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Hit the Road

Nature and History in Nacogdoches

Ratcliff Lake trails, gardens at university and artifacts from Texas’ first town beckon visitors

The road narrows to two lanes, and tall pines on either side glow a golden green in the late afternoon sun. Nacogdoches merits a visit for its natural beauty alone—languid, tea-colored streams, soaring piney-wood forests, wildflower-carpeted meadows—not to mention the fact that East Texas is one of the few regions of the state that has been saved from the current drought.

Area parks make it easy to enjoy the inviting outdoors, and one of my favorites, Ratcliff Lake Recreation Area, features a 45-acre body of water with fishing piers, swimming beach and boat ramps. I indulge in one of my favorite activities: hiking the 1.5-mile Tall Pines and the Four C National Recreation Trail, which begins (or ends, depending on your perspective) here.

Even though the Four C trail totals 20 miles, shorter hikes and leisurely strolls are easy, thanks to multiple access points off county roads. The trail passes through the 3,000-acre Big Slough Wilderness Area, home to swaths of virgin forest and marshy areas dotted by beaver and alligator ponds, then crosses several creeks and sloughs, finally terminating with a panoramic overlook at Neches Bluff.

For those who want to experience the great outdoors with less effort, Stephen F. Austin State University’s Mast Arboretum is the ticket. Multiple paths wind through its 19 acres along Lanana Creek. Visitors will find a range of attractions, including a honeybee hive, fountains and hundreds of different plants. I like to lounge on one of the many benches to soak up the beauty and appreciate the sheer height of the trees. The nearby Ruby M. Mize Azalea Garden harbors more than 7,000 azalea bushes, a veritable riot of color in early spring.

The 42 acres of the SFASU Pineywoods Native Plant Center can be explored by way of seven trails that range from one-tenth of a mile up to about a mile. (All of these trails comply with federal Americans with Disabilities Act access guidelines.) The native plants include a variety of trees: Look for oak, hickory, sugar maple, dogwood, redbud and sweetgum, as well as rare and endangered native plants such as Neches River rose mallow, Winkler’s white fire-wheel and trailing phlox. The center is a great spot for bird-watching or just wandering and daydreaming.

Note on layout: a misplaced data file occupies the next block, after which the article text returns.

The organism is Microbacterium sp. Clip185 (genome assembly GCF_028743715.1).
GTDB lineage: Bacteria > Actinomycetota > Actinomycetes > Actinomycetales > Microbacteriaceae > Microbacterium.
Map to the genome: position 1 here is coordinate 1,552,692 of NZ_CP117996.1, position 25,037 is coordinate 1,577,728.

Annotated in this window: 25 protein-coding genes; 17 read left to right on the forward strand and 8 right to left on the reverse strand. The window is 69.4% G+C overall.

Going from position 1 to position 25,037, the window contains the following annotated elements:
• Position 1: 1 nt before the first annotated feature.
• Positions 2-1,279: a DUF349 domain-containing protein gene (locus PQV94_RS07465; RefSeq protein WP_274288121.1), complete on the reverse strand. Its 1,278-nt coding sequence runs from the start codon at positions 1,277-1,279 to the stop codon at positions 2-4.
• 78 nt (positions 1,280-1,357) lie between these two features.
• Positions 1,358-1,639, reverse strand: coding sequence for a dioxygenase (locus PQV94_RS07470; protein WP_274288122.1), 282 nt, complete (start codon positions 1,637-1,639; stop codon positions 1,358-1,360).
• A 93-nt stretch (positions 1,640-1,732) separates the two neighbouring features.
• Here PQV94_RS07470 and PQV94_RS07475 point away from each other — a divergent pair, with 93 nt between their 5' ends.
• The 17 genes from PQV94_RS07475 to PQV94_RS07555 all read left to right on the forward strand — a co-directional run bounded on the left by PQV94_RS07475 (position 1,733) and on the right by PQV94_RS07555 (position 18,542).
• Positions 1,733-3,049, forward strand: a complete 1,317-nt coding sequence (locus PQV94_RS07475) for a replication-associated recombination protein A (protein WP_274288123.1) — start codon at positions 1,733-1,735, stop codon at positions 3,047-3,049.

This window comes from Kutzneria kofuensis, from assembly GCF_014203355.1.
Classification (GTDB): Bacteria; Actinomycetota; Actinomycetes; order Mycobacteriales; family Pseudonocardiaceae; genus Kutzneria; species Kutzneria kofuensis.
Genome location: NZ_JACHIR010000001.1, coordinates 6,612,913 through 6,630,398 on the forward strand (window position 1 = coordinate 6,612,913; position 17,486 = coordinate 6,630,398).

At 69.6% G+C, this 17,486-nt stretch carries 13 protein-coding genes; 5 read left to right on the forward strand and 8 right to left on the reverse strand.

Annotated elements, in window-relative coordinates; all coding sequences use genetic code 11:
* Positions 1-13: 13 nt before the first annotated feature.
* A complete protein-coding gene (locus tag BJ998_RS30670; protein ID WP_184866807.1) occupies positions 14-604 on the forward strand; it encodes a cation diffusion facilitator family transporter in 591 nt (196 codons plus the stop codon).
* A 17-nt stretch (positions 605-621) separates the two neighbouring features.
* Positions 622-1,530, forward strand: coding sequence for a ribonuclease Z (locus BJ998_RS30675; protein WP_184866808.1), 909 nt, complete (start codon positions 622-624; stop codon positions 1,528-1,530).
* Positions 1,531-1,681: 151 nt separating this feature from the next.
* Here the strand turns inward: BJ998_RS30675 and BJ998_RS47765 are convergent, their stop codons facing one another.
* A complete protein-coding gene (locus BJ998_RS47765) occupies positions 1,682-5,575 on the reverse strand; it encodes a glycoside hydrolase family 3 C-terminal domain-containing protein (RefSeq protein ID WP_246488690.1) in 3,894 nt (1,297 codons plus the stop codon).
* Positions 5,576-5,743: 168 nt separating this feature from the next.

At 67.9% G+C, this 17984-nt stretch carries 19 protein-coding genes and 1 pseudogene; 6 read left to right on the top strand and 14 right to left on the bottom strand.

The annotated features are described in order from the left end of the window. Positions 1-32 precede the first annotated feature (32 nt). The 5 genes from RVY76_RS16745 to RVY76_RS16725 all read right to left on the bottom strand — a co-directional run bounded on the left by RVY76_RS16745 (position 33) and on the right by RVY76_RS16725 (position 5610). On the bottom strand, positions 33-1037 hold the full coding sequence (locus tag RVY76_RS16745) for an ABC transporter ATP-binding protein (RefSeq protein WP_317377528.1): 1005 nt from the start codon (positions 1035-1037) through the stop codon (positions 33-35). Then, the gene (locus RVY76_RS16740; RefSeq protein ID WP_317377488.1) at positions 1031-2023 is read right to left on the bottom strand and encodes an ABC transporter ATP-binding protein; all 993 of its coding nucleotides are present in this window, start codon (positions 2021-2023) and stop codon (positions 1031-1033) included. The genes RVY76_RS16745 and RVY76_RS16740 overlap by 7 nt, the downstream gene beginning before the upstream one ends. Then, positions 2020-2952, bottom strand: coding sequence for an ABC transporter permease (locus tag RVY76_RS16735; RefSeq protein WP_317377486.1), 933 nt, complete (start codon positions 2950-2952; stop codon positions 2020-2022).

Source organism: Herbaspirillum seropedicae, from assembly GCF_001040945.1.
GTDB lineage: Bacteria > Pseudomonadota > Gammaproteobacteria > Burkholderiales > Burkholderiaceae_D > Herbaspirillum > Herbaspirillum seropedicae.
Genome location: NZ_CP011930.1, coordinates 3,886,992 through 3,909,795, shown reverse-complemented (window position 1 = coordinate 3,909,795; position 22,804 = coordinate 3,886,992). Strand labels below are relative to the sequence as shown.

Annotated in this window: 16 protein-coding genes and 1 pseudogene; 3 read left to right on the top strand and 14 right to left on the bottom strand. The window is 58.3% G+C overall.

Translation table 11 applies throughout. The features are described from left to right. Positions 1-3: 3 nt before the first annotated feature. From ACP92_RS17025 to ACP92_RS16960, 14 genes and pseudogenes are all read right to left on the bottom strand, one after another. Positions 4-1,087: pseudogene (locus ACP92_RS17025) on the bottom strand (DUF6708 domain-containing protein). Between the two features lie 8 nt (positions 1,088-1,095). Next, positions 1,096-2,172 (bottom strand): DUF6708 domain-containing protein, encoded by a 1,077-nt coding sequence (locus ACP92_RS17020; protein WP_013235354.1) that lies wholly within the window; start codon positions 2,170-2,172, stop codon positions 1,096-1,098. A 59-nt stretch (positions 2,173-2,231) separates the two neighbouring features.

Besides its natural beauty, Nacogdoches holds another important claim to fame: history. At the visitors center on the main square, I picked up a brochure describing an historic downtown walking tour, which takes in a 1,000-year-old Caddo burial mound, a circa-1897 land office, Texas revolutionary bivouacs, and historic cemeteries and homes. Other historic stops include the Sterne-Hoya House Museum Library, which is an 1830-era frame residence still occupying its original site, and the Durst-Taylor Historic House and Gardens. The Durst-Taylor house is the second-oldest dwelling in town and home to a number of influential historic figures through the years.

Millard’s Crossing Historic Village contains a collection of historic structures moved here from various sites in Nacogdoches County, including a log cabin, parsonage, corn crib, country store and schoolhouse. Take a guided tour or just pick up a walking tour map and wander on your own. The town’s historic heart—and the centerpiece of the SFASU campus—is the Stone Fort Museum, a recreation of the home of Don Antonio Gil Y’Barbo.

In 1772, Spain abandoned its mission at Nacogdoches, forcing area inhabitants to move to San Antonio. Y’Barbo, a Spanish trader, led some of the more independent-minded settlers back here in 1779, building his home and making Nacogdoches Texas’ first official town (as opposed to a mission).